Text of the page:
The first models I picked up were a bunch of Ground Zero Games NI infantry and some of the "Crusties" aliens.
I decided to do the WW2 U.S colours so I could use them for retro-sci-fi forces against future space-facists. The Crusties would be done something like the D9 Prawns.
At this stage, I wanted to finish them very quickly and was intrigued by using "Magic Dip" technique.. Which for some reason seemed ideal for 15mm to me. This was based on an attempt to paint a NI infantry model traditionally as I would have done a 28mm, and finding it fiddly and too time consuming for the final result.
Trim and glue to base
Add sand and PVA.
No undercoat (Seemed pointless)
Flat base colours on everything. (Buff suits, green helmets and gear, grey guns, gold visors, brown base)
1 coat of Devlan Mud Wash with a little bit of Future Wax over entire model and base.
Allow to dry, then slop a little bit more wash into recesses where it looked too light.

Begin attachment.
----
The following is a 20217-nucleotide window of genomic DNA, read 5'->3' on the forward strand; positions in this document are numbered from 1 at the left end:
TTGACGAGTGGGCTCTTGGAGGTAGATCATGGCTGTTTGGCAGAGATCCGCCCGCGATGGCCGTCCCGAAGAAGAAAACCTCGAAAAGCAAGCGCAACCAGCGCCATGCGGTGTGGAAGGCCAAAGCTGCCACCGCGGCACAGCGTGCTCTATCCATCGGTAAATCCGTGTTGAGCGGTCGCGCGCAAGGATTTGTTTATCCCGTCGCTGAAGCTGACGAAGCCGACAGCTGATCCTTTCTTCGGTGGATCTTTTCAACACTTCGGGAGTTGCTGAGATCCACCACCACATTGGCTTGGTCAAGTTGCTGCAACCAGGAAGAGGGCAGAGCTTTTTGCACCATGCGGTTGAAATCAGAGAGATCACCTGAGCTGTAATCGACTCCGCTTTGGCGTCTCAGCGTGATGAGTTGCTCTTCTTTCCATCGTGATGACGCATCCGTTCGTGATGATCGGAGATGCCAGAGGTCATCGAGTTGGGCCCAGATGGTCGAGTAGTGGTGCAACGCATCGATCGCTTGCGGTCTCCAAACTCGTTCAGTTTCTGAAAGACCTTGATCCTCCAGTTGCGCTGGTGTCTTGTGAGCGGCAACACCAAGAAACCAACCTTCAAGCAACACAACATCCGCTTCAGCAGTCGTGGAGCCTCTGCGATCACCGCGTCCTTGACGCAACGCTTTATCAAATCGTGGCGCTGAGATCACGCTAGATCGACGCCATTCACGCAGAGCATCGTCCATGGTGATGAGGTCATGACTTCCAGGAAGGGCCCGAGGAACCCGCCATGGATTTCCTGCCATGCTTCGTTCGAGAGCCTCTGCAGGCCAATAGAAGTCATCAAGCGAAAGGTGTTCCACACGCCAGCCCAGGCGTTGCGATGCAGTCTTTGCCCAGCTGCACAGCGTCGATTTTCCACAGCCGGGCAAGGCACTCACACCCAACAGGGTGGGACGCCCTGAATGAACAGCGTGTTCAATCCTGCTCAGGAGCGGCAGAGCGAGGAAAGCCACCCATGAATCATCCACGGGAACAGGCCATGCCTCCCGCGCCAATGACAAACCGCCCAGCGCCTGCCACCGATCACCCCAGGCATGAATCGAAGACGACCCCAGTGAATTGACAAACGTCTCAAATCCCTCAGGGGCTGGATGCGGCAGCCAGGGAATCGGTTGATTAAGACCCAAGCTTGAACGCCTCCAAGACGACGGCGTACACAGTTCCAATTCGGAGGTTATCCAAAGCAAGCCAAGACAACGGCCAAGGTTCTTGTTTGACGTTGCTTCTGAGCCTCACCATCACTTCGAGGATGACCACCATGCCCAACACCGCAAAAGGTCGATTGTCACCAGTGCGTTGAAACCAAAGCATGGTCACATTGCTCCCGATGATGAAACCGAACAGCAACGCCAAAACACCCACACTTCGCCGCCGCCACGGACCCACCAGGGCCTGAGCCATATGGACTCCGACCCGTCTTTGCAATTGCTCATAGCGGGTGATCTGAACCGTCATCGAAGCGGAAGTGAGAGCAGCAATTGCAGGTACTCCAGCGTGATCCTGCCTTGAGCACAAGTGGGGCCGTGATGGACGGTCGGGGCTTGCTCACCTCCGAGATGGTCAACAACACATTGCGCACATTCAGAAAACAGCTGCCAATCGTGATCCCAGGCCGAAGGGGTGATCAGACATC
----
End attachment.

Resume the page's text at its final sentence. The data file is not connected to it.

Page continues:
Allow to dry.
Drybrush base, paint edge black, glue on static grass. Varnish with Dullcote.
Result? Not happy.
They looked nice when painting them right up next to my face, and the dip/wash did a great job of bringing out all the nice details...
The next day though, when put on the table they looked like little dark brown blobs. I had forgotten a lot of what I learned painting Epic models a couple of decades ago.. Tiny figures need much stronger highlights at distances of more than about a foot away, or you just can't see the difference. The figures looked OK, but were difficult to tell apart on the gaming table and blended into the background to much. (Not helped by my Zuzzy mat being painted brown I guess.)
Also, I had wanted them to look like little 28mm figures so based them on 18mm MDF discs from Warbases.com. They looked nice, but were a bit fiddly.
(Strangely, they look better in the photos than IRL... I think this technique would be great for very quickly mass-painting a 28mm army.)